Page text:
Saturday, December 12, 2009
The good news: we know where your DIFCI bond principal went. The bad news: your bonds can go from $0.60 to zero faster than it can go from zero to 60
Bewildered owners of the DIFCI Sukuk who are wondering what has become of their principal now that their bonds have been cut half might want to have a look in Dr. Omar bin Sulaiman’s driveway. A few years ago the former governor of the DIFC gave an interview to Bloomberg about his car collection. At the time he was about to take delivery of his second Ferrari, an F430. It would join a Bently and a souped up Porsche Cayenne in there. At the time he was 33 years old and the Governor of the DIFC a financial free zone in Dubai (more on this later) which was rapidly becoming the financial center of the Gulf. Everything was going great. Dr. Omar in the interview remarked that “Dubai’s only problem now is traffic.”
Well, as it turned out Dubai had a fair number of other problems in addition to the traffic. Among them excess leverage, questionable investments, both of which were exacerbated by the effects of the global financial crisis which tightened credit and depressed asset prices most notably of Dubai real estate. Something which hasn’t gotten as much press is the nature of the management of these enterprises. Sheikh Mohammed summarily dismissed several of his top lieutenants in early November Dr. Omar among them.
Before the debt standstill request became one of the biggest stories in the world there was a lot of speculation as to why this might have been.
There is a theory that Sheikh Mohammed learned that the lieutenants had paid themselves extremely well and may have engaged in substantial self dealing while allowing their businesses to deteriorate. Dr. O is rumoured to have paid himself 200 million AED ($50million) for 2008. If so, who knows what else is in his garage now? The Dubai companies are all privately held so no one can know if this is true. My guess is that if it is an error it is one of magnitude rather than direction. Self dealing and extravagant compensation may have seemed reasonable when things were going well but when things went over the cliff seemed excessive.
This sort of self dealing was not uncommon in the US during the nineteenth century. Andrew Carnegie and Jay Gould often felt there was a blurry line between their personal fortunes and those of their companies. This sort of thing was only effectively attacked during crisis of the Great Depression (if then.) Dubai is having that crisis now. Another helpful analogy is to think of Chicago. Mayor Daley is kind of an Emir there having inherited the Chicago Machine from his father. Daley is widely thought of as honestly pursuing the betterment of Chicago but is surrounded by a group of businessmen who seem to make a lot of money off the city. So it may be with Sheikh Mohammed and his lieutenants.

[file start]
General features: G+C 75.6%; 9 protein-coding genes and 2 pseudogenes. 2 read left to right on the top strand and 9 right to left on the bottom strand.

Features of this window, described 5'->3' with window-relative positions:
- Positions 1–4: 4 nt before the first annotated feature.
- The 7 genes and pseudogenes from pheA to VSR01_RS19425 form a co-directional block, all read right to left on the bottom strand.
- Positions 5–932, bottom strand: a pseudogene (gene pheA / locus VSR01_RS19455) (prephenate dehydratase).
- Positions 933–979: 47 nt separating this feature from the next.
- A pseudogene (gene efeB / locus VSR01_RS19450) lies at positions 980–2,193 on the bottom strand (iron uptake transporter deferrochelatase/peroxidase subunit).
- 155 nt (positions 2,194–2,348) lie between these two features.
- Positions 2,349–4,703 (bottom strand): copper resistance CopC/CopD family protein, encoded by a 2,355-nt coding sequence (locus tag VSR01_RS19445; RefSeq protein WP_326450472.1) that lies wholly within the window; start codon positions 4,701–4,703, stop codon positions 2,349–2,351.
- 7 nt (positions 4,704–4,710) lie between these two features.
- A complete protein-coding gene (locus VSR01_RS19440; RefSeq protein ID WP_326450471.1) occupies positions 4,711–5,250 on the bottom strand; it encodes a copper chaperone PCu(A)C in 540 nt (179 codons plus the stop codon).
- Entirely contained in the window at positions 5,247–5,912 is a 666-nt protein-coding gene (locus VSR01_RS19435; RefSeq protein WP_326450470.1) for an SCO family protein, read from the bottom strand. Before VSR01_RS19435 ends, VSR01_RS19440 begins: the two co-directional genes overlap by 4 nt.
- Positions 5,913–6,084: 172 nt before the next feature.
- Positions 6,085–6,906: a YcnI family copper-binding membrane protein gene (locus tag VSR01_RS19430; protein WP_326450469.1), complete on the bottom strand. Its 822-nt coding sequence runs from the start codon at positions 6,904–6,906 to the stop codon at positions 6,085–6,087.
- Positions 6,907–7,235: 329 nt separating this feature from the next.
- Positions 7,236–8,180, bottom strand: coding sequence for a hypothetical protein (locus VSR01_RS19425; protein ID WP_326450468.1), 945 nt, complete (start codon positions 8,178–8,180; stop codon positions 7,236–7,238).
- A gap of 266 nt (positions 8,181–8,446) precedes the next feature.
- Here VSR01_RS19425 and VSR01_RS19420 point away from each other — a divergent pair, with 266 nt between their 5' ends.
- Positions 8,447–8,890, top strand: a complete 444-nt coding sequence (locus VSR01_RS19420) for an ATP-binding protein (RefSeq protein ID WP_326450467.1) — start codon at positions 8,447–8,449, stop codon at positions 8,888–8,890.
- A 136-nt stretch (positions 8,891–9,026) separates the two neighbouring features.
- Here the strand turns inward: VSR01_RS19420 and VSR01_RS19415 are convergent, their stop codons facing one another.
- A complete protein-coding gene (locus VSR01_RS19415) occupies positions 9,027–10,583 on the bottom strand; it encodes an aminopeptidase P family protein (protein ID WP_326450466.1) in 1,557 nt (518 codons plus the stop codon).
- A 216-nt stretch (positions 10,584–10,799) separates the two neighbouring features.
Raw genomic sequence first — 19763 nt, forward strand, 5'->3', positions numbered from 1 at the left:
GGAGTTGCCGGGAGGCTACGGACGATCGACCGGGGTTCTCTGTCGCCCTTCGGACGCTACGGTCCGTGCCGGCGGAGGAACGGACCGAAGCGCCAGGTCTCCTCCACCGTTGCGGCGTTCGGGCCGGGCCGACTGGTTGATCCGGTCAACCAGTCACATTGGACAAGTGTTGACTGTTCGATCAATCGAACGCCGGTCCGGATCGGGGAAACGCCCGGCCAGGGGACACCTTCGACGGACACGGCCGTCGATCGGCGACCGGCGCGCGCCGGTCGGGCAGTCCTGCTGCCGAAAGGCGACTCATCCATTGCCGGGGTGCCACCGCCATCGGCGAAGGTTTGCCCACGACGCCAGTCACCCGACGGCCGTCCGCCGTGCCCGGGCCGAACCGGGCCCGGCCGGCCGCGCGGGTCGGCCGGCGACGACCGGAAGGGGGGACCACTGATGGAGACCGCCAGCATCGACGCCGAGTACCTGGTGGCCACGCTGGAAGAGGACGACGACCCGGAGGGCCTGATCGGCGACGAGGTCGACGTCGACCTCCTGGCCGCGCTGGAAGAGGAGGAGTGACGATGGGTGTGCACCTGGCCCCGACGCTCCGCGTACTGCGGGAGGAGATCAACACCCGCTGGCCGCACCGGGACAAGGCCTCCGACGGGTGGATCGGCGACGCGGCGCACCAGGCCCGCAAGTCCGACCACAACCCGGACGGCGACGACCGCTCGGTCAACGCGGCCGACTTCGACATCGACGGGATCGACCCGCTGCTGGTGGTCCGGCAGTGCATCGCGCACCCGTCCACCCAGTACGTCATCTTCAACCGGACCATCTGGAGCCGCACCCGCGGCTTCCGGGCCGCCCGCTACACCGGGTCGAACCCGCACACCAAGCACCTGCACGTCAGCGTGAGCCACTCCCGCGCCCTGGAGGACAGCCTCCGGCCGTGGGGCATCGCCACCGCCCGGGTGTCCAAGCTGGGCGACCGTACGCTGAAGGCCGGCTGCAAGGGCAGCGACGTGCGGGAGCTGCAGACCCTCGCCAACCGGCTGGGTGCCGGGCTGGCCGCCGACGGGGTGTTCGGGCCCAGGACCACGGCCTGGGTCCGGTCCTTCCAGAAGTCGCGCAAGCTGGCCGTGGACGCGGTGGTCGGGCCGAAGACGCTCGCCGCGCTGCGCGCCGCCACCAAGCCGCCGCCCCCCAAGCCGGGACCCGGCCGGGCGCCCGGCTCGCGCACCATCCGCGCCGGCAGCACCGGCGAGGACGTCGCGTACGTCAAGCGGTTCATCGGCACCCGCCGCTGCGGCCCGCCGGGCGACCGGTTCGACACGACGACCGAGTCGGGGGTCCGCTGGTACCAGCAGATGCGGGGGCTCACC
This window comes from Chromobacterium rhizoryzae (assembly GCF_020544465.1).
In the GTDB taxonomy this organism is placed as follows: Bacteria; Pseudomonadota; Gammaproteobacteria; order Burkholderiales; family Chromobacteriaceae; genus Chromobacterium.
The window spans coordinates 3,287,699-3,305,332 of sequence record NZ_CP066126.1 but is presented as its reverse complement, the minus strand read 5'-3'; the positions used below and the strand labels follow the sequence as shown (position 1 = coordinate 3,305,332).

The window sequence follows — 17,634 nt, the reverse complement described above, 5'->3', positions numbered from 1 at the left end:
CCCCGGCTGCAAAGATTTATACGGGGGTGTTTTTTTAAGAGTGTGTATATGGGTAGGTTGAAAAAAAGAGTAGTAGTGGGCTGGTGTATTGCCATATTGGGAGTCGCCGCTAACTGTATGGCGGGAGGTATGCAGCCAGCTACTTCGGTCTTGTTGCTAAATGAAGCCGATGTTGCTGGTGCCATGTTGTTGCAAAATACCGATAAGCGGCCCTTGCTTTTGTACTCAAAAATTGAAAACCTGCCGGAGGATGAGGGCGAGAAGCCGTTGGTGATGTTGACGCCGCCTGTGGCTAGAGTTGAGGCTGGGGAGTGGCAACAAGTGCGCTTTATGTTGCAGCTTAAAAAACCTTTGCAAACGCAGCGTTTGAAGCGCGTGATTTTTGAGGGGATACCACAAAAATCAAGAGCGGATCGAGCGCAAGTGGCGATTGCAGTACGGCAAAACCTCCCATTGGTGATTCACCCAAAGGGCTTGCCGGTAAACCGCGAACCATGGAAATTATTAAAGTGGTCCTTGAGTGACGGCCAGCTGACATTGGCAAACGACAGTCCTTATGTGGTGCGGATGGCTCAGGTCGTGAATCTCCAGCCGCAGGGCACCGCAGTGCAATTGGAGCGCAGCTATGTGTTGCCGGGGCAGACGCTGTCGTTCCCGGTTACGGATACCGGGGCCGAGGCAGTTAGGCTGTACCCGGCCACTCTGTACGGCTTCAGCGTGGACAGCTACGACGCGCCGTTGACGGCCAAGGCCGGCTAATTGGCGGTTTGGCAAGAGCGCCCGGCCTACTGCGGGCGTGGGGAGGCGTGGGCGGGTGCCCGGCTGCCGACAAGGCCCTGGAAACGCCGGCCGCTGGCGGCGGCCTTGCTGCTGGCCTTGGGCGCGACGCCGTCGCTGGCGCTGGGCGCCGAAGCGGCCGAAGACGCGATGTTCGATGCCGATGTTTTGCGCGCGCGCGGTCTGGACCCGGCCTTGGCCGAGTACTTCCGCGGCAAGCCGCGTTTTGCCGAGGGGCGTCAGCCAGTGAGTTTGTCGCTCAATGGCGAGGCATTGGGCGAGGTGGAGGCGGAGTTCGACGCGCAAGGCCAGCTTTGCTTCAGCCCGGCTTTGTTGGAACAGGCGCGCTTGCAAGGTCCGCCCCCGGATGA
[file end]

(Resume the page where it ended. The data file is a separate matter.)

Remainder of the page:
Another theory is that the various lieutenants did not keep Sheikh Mohammed informed of the deterioration in their businesses and asset quality and therefore Sheikh Mohammed may not have fully disclosed the state of affairs to Abu Dhabi when negotiating for the Dubai Financial Support Fund. When Abu Dhabi discovered this they drew a line in the sand between Dubai and it’s government related entities and cut those entities loose. Given the nature of the gulf the reasons for the sackings are far more likely political than economic but the outside world will probably never know.
Even if you get fired from one of these jobs you can make plenty of hay when the sun was shining as Dr. Omar certainly has. As he says in the article, “If God has blessed you with wealth, enjoy it.” But why stop there? Especially when there are so many people in the world who will lend you money that you can pay yourself with and thus enjoy their wealth as well? For as long as it lasts anyway.